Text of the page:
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Blustery Guys Need Some Rules of Order

ALSO: * Who's On Overtime, Who Isn't?

August 06, 2000

Q I am working on a project where most of the decision makers are male. I've noticed that during a meeting, the women don't really speak up about anything other than trivial issues.

Recently, I've had to speak up and be assertive on issues involving my department. The men speak with a loud voice and fight for talk time.

When I have been assertive and raised my voice to work out an issue, I've been told to "calm down." My boss has told me that some people have felt I've been too aggressive and to tone it down.

I am not a feminist, but how can my assertiveness be different from a man's when I stick to the facts? Why is it OK for a group of men to raise their voices to have a "healthy" conversation but I am "too aggressive"?

I seem to have two options: keep my mouth shut and let the men make the decisions for a department I am responsible for, or continue to be assertive and risk being saddled with a reputation for being difficult to work with. Is there an option C?

--A.C., Burbank


A There is an obvious (and sexist) double standard operating in these meetings.

It is important that you voice your concerns to your boss. It also is important that you continue to assert your views and opinions in these meetings. But these sessions are not being run very effectively if participants are trying to shout down one another and fighting for speaking time.

I suggest that you try to implement some procedural guidelines for conducting these meetings.

Your most immediate concern is being heard, so the guidelines should include having only one person speak at a time. There also should be some system for determining speaking order and for ensuring that everyone gets heard.

The group probably would benefit from looking at all aspects of running a meeting. There are dozens of books on the subject, many offering step-by-step guidelines and suggestions for running meetings, including topics such as advance preparation, rules of order, decision-making procedures and follow-up.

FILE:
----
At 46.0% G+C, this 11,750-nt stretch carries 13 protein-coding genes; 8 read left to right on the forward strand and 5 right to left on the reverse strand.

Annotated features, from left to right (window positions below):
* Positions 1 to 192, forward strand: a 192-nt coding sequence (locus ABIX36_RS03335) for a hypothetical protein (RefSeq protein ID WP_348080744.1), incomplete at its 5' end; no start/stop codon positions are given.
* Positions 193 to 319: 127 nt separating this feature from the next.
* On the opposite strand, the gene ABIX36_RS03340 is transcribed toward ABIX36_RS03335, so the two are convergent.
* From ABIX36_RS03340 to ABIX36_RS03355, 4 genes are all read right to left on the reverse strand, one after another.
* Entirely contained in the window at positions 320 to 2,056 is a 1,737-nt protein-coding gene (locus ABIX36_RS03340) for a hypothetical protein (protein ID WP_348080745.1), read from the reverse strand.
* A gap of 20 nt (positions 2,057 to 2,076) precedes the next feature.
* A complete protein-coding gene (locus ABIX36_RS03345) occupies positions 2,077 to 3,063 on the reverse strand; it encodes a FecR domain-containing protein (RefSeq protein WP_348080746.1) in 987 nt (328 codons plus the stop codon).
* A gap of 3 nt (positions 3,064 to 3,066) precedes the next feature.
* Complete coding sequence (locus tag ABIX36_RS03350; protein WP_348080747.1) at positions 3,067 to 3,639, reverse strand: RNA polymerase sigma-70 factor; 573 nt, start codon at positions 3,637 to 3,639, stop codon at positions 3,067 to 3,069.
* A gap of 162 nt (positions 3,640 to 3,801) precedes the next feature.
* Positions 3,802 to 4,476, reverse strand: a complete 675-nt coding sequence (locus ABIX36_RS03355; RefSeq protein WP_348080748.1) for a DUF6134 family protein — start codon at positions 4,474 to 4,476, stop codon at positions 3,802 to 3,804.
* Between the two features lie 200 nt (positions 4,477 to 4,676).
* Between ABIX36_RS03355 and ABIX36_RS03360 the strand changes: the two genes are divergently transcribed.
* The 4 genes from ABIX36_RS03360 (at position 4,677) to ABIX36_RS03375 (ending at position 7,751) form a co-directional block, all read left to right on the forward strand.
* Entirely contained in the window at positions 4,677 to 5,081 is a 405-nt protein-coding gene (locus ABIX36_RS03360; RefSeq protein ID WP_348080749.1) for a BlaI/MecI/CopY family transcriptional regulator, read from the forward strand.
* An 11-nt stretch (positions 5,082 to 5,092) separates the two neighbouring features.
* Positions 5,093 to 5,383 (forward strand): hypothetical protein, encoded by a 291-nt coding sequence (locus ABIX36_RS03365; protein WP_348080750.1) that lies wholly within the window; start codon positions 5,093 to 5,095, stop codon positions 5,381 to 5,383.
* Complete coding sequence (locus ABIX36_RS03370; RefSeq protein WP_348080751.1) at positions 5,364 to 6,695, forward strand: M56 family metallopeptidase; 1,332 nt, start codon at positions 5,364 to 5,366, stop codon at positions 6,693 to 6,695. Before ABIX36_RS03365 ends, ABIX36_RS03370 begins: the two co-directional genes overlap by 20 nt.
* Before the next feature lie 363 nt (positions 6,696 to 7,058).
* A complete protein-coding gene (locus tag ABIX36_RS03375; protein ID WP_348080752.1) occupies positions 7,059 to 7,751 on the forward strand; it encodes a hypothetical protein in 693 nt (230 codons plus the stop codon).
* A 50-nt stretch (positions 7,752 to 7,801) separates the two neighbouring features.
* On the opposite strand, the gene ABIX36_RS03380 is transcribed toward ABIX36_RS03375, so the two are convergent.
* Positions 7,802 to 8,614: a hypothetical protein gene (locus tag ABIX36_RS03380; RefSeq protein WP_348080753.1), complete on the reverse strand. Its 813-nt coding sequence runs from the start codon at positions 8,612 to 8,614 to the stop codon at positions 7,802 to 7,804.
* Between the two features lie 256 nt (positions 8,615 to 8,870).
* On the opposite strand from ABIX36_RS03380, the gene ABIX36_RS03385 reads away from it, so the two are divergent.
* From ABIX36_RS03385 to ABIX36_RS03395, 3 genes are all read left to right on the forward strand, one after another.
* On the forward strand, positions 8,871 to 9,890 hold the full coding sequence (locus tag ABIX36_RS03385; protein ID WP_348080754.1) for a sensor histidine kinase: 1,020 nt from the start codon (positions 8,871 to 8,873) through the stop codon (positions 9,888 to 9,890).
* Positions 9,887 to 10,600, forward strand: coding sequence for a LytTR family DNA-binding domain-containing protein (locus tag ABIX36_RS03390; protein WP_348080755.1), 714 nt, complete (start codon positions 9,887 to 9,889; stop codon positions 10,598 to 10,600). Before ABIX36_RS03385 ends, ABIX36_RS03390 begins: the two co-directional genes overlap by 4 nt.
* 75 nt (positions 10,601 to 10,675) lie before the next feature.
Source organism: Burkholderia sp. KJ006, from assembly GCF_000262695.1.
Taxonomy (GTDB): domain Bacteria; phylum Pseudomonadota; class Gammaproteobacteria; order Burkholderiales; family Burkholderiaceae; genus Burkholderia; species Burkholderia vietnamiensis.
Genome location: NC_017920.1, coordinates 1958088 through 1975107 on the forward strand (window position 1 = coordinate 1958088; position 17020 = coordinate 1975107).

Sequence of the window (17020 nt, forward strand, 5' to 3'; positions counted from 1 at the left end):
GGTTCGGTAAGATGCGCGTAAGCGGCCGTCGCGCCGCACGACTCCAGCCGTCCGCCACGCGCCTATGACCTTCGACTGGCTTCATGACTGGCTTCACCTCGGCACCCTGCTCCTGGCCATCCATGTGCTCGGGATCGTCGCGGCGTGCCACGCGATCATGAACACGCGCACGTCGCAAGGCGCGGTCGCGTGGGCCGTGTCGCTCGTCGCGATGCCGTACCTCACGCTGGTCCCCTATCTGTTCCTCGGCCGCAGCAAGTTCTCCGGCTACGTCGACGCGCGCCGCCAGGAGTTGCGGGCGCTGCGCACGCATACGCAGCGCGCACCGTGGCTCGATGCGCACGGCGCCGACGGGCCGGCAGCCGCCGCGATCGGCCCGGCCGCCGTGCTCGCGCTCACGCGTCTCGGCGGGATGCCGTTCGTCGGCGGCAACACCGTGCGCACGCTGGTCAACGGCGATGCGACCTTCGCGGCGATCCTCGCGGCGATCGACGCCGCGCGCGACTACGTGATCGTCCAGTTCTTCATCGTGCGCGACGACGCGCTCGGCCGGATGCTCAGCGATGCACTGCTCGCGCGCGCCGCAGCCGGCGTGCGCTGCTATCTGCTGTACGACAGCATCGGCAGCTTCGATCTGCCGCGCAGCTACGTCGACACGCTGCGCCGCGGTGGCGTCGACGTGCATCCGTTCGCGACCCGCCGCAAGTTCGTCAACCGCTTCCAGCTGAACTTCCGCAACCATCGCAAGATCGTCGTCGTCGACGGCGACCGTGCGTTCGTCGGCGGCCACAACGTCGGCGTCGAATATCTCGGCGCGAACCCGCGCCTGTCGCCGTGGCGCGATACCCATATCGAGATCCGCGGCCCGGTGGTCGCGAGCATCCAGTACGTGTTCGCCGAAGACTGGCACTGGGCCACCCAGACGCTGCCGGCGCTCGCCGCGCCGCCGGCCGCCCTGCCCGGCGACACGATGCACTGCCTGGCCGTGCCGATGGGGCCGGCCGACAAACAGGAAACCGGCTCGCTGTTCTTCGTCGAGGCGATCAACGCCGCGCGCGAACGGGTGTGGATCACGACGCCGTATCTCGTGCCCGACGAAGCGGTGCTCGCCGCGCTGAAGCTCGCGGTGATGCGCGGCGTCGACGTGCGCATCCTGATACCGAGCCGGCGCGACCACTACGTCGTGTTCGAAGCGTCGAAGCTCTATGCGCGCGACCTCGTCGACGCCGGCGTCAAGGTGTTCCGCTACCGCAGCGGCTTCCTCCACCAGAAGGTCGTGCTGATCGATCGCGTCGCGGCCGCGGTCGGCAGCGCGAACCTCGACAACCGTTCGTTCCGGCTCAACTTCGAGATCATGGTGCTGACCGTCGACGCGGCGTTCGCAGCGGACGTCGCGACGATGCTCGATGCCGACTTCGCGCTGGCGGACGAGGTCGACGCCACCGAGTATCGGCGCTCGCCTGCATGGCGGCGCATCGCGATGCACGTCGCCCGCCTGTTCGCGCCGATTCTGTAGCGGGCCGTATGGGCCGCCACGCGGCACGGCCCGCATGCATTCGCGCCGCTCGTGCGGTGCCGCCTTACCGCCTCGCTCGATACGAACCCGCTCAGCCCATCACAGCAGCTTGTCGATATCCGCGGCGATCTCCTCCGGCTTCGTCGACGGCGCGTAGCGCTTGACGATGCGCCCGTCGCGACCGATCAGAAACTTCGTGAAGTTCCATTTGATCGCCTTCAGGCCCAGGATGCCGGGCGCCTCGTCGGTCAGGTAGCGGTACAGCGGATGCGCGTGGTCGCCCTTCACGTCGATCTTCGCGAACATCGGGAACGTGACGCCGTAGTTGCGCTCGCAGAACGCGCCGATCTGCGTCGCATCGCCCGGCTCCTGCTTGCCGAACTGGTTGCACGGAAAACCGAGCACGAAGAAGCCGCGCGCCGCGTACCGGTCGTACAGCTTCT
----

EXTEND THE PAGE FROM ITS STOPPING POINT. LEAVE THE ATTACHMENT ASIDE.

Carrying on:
I believe that you, and the entire group, would benefit by learning how to run these meetings more fairly, more efficiently and more productively.

--Ron Riggio, director

Kravis Leadership Institute

Claremont McKenna College

Who Gets Overtime, and Who Doesn't?

Q I work as a designer in an architectural firm with eight employees. We are not paid overtime and have been told that our work week is 45 hours, not 40 hours.

If we work more than 45 hours in a week we are granted comp time. Is this legal under the new California overtime laws?

--S.M., Los Angeles


A The answer to your question depends on whether your work as a designer makes you an executive, administrative or professional employee who would therefore be exempt from state and federal overtime requirements.

Your job duties are the critical factor. In general, exempt employees perform nonmanual office work that regularly requires them to exercise independent judgment and discretion. Under California law, employees must spend more than half their working hours on exempt activities. If not, the employees should be paid hourly wages, and they are entitled to overtime premiums after eight hours in a workday and after 40 hours in a workweek.

If you were correctly classified as exempt, you can be required to work more than 40 hours in a workweek without extra compensation. Your employer can also give exempt employees compensatory time off after 40 hours as an additional benefit without violating the law.

If you were misclassified as exempt, your employer's overtime policies would be illegal, and you would be entitled to overtime premiums after eight hours of work in a day or 40 hours of work in a week.

--Joseph L. Paller Jr.

Union, employee attorney

Gilbert & Sackman

If you have a question about an on-the-job situation, please mail it to Shop Talk, Los Angeles Times, P.O. Box 2008, Costa Mesa, CA 92626; dictate it to (714) 966-7873, or e-mail it to Include your initials and hometown. The Shop Talk column is designed to answer questions of general interest. It should not be construed as legal advice.

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